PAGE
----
No. 80-1665. Summary Calendar.
May 7, 1981.
Ammerman Ammerman, Jim Ammerman, Don Stokes, Marshall, Tex., for plaintiff-appellant.
Blake Erskine, Erskine, Dunn McMahon, Longview, Tex., for defendant-appellee.
Appeal from the United States District Court for the Eastern District of Texas.
Before BROWN, POLITZ and TATE, Circuit Judges.
Plaintiff, John M. Welch, appeals District Court's judgment entered on order granting defendant's, Heat Research Corp., motion for directed verdict in diversity action for negligence. Welch complains District Court erred in (i) determining Heat Research owed no duty to him which was breached, and (ii) directing the verdict in favor of Heat Research. We affirm.
Welch was injured while employed as assistant leadman for Fabsteel, Corporation of Waskom, Texas. Heat Research had secured Fabsteel as an independent contractor to fabricate radiant floor panels for heaters to be used in the production of ammonia. The fabrication process required Fabsteel to weld three rectangular pieces of steel weighing between 1500 and 2000 pounds each to a larger steel frame. Heat Research furnished plans and specifications to Fabsteel setting forth specifically where and how many welds were to be made as well as the number and size of bolts to be used in order to connect the three panels. All fabrication work was performed by Fabsteel at its facility in Waskom. Welch was crushed beneath the center steel plate after it fell from the larger rectangular panel as he was lifting it by means of a power hoist in order to complete his welding process.
As assistant leadman, Welch was the assistant foreman over Fabsteel's welders.
It is undisputed by either party that Fabsteel was an independent contractor.
Seeking to recover damages for his severe injuries, loss of earning capacity, and medical expenses, Welch brought this action alleging Heat Research was guilty of negligence which proximately caused his injuries by furnishing Fabsteel with a defective set of plans and in failing to warn him or Fabsteel of the hazards involved in fabricating the floor panels. After Welch rested at trial, however, District Court granted Heat Research's motion for directed verdict, concluding as a matter of law Heat Research owed no duty of care to Welch for which it could be held legally accountable as the evidence adduced at trial, upon which reasonable minds could not have differed, showed the fabrication process was exclusively under the control of Fabsteel.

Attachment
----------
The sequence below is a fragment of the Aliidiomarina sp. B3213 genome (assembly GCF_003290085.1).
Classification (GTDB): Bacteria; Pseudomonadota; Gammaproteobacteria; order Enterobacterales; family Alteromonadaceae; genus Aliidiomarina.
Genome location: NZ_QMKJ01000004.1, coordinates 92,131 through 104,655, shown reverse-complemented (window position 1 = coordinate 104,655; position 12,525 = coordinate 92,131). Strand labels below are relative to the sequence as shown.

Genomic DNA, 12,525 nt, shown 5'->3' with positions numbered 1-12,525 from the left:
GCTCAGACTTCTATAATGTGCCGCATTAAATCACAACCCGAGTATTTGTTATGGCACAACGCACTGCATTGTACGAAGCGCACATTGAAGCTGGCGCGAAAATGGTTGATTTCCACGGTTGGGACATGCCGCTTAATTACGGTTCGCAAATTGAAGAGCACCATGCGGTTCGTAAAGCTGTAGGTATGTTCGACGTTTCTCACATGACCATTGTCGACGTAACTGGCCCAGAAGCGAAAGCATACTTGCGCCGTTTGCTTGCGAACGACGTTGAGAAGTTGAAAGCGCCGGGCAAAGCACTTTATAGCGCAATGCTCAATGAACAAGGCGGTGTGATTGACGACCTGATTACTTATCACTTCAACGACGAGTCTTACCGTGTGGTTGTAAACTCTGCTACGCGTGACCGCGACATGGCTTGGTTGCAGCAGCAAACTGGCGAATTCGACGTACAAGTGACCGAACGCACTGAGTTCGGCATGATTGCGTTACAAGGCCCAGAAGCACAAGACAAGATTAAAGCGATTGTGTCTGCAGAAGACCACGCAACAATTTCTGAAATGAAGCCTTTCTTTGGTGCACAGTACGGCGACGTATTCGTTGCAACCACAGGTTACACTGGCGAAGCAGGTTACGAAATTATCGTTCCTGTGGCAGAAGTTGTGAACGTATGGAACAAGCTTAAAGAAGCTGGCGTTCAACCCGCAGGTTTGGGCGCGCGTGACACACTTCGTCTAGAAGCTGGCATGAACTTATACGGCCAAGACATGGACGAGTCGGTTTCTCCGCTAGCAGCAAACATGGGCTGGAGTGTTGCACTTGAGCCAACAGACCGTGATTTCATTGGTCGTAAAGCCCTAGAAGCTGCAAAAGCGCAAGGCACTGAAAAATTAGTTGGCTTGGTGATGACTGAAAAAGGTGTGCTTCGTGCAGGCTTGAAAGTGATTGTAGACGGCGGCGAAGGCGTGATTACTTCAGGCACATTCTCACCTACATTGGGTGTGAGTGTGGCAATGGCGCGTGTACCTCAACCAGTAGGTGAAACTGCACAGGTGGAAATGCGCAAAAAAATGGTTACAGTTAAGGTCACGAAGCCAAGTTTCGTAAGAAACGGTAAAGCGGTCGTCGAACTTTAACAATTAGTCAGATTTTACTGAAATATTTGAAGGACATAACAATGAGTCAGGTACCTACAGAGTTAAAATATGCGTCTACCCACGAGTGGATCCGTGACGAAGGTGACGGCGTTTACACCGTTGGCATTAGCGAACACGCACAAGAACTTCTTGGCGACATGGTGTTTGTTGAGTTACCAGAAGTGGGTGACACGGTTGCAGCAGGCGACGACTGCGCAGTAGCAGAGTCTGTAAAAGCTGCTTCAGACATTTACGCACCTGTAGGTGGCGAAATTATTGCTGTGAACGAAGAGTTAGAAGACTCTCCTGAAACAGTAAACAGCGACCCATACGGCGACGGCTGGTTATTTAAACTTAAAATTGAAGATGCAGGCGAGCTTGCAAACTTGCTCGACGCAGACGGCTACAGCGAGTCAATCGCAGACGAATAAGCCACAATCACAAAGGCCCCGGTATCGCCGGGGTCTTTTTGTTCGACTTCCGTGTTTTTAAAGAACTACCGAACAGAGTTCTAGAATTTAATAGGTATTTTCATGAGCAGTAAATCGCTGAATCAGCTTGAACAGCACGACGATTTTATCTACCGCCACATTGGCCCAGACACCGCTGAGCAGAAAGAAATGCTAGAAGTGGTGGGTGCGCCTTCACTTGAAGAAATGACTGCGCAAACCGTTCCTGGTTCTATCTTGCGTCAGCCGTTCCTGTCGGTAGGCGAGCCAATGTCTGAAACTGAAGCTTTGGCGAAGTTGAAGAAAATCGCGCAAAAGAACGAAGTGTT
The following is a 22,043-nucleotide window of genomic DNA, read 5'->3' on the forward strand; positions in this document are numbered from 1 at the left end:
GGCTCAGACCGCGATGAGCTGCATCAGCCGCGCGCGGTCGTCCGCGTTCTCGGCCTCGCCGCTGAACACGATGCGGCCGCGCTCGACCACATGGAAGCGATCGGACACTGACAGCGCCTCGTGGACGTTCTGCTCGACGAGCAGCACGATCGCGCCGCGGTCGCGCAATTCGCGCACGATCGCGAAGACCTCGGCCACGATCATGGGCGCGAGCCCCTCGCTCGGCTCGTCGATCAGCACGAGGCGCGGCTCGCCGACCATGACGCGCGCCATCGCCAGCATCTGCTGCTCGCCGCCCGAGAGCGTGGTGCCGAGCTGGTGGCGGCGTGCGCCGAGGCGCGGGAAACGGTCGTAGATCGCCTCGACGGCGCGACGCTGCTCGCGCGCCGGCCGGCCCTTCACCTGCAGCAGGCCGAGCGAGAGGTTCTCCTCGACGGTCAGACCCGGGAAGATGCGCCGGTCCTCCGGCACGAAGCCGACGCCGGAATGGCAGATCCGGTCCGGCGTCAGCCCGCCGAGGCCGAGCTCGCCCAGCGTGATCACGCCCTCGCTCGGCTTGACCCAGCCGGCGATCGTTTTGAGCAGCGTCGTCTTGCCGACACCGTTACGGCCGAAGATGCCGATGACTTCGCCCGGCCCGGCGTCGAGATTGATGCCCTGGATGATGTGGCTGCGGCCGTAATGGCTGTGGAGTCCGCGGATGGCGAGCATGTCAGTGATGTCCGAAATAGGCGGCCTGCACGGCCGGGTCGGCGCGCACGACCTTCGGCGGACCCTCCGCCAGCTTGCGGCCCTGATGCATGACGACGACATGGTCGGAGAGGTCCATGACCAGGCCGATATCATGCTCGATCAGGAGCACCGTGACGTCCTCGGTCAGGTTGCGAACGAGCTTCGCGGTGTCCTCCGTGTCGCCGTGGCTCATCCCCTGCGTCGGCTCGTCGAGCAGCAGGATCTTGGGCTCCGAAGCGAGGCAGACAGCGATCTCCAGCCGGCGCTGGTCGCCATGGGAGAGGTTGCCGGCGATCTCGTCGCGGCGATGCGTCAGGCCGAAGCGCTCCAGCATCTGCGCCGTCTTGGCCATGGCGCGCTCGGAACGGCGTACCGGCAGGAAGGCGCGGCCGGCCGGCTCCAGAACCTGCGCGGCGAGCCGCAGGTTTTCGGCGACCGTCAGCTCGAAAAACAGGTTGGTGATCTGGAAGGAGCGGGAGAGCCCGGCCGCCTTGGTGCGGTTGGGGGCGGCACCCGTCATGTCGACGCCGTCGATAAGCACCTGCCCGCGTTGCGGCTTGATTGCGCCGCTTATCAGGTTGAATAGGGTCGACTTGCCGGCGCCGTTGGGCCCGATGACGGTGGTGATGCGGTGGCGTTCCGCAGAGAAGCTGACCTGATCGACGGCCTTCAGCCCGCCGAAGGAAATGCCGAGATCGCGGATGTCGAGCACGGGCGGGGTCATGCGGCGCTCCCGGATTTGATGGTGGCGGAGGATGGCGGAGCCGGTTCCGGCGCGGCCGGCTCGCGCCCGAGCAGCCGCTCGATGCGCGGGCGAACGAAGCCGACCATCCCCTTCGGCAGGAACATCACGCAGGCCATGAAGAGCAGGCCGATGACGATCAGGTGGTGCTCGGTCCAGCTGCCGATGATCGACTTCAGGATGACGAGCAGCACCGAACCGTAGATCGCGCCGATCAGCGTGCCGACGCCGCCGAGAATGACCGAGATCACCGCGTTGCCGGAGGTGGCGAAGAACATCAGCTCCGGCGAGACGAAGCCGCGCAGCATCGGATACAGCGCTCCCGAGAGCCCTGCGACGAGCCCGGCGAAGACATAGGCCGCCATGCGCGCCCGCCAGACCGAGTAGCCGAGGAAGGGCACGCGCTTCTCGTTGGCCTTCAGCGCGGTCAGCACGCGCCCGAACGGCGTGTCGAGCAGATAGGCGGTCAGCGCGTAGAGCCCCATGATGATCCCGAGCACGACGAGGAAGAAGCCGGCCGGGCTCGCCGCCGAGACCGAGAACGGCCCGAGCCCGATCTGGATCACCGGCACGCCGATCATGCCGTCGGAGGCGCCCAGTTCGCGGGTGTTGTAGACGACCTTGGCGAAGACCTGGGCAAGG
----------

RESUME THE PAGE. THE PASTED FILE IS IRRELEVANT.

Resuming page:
In our review of District Court's direction of the verdict, we apply the same standards to make our determination. Boeing Co. v. Shipman, 411 F.2d 365, 374-76 (5th Cir. 1969) (en banc). See also Bridges v. Groendyke Transport, Inc., 553 F.2d 877, 878 (5th Cir. 1977). That is, we must ascertain whether District Court properly substituted its judgment for the jury. Downs v. J. M. Haber Corp., 580 F.2d 794, 798 (5th Cir. 1978). Although it is well settled negligence is a question of fact to be determined by a jury, id. at 797, whether a defendant owes a plaintiff a legal duty is a question of law while resolution of a defendant's possible breach of a duty is a question of fact. Chavez v. Noble Drilling Corp., 567 F.2d 287, 289 (5th Cir. 1978).